2018

  • Public support for TCFD Recommendations
  • Conduct gap analysis against disclosure areas
  • Identify internal team to assess and manage climate-related risks and opportunities

2019

  • Expand scenario analysis
  • Review and update climate change risk and adaptation plan
  • Internal engagement and training on climate risk
  • Review targets

2020

  • Further integrate scenario analysis into strategic planning and risk management framework
  • Consider more detailed scenarios including transitional risks to the industry more broadly
  • Develop third party mitigation strategies and collaborate more broadly
  • Report on metrics for assessing climate-related risks and opportunities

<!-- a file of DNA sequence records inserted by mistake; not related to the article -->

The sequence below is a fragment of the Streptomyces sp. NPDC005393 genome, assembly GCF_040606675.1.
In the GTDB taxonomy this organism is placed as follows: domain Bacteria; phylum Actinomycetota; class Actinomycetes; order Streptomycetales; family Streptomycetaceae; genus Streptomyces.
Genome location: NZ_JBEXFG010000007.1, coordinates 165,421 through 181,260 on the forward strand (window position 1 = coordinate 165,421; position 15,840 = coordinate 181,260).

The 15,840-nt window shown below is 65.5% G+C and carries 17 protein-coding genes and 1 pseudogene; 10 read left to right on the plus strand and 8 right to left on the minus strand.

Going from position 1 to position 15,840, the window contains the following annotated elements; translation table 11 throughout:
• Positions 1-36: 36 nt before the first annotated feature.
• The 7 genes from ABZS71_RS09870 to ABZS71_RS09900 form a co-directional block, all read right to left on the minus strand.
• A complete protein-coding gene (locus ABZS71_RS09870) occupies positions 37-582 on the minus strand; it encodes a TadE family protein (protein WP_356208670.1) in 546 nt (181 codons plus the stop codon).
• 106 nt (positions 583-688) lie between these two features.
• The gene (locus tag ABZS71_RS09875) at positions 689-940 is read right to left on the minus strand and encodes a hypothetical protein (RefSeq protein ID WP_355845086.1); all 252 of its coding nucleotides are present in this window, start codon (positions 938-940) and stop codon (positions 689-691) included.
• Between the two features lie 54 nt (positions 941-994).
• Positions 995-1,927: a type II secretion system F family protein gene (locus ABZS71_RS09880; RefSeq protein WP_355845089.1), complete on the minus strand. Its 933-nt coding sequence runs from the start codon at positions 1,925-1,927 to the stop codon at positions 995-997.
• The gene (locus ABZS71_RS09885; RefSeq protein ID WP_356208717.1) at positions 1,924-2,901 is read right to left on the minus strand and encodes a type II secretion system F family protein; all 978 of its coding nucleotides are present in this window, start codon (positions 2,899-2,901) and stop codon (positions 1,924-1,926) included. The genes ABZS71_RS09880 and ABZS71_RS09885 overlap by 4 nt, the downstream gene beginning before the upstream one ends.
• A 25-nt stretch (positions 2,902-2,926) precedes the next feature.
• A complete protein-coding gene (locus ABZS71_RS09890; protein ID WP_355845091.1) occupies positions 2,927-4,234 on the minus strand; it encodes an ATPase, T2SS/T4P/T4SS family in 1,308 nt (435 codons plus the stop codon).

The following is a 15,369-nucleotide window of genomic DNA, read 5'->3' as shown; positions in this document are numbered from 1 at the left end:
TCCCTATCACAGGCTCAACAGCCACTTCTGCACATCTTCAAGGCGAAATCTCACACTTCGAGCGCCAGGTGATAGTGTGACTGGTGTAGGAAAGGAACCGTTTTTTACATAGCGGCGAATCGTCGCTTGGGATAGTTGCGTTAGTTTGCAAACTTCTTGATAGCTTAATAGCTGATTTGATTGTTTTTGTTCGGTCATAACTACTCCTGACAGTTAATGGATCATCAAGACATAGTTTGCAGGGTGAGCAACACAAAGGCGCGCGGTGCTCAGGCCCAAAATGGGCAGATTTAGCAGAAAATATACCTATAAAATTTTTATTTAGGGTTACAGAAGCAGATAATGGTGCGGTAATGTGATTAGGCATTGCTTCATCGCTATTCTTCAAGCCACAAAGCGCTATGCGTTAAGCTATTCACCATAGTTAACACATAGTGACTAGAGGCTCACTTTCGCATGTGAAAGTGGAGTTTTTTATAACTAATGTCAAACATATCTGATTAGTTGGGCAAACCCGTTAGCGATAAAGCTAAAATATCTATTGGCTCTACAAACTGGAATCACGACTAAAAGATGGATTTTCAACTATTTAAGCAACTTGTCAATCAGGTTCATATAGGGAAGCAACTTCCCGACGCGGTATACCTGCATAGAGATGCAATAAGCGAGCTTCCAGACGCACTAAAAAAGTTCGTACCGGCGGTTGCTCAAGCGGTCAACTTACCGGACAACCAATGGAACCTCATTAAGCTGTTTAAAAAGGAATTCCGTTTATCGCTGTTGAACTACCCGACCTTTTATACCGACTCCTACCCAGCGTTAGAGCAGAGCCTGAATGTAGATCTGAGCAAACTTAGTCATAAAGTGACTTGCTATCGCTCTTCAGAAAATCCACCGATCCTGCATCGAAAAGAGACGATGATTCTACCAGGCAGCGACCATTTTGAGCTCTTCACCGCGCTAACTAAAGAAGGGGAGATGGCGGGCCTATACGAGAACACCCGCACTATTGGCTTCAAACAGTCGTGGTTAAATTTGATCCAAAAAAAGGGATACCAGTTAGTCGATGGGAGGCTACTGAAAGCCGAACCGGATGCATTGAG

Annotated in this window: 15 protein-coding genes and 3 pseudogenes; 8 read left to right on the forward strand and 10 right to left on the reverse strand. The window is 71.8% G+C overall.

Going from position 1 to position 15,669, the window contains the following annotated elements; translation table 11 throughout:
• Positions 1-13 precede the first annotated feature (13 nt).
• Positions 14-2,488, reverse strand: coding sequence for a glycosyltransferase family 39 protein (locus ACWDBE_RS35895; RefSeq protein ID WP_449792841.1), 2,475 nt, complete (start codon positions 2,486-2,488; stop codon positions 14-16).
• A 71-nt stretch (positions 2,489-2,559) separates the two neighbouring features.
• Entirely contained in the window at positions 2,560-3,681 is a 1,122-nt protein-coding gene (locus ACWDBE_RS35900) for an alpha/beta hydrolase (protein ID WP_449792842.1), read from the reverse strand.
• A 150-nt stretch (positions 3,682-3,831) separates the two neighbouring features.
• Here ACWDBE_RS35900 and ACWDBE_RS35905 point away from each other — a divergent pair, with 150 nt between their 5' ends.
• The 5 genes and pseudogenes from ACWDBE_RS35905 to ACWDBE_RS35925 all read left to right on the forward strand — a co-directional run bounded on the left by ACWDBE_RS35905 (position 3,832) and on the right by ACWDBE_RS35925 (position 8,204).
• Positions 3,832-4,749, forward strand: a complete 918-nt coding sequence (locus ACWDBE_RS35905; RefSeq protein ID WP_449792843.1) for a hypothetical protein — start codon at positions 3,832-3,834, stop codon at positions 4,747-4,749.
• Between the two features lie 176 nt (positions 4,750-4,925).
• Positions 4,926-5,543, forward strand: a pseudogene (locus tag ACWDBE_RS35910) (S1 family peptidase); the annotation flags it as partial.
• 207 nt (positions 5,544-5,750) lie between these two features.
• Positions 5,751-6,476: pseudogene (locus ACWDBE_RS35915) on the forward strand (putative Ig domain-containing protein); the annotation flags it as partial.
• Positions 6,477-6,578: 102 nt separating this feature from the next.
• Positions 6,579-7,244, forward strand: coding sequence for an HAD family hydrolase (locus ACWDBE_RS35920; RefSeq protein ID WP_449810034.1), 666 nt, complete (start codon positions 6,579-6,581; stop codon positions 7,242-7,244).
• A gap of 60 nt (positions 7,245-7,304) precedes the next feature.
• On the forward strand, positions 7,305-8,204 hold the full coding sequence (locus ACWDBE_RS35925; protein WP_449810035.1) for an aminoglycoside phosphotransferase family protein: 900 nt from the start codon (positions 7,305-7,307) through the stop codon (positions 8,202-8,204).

Sydney Kingsford Smith Airport 'on the pathway' to carbon neutrality

Sydney Kingsford Smith Airport reported (21-Feb-2020) the airport is "on the pathway" to be carbon neutral by 2025, in line with ACI's Airport Carbon Accreditation Scheme. Sydney Airport reported its pathway considers decarbonisation options ranging from energy efficiency, strategic sourcing of renewables, engagement and carbon offsets. [more - original PR]

Excerpt from original report: Sustainability Report 2019

Pathway to carbon neutral

At Sydney Airport, we are on a pathway to be carbon neutral by 2025, in line with ACI’s Airport Carbon Accreditation Scheme. Our pathway considers various decarbonisation options ranging from energy efficiency, strategic sourcing of renewables, engagement and carbon offsets. A priority-based hierarchy is applied to ensure the transition provides flexibility in growth, a balanced risk portfolio and commercial competitiveness while striving to achieve carbon neutrality.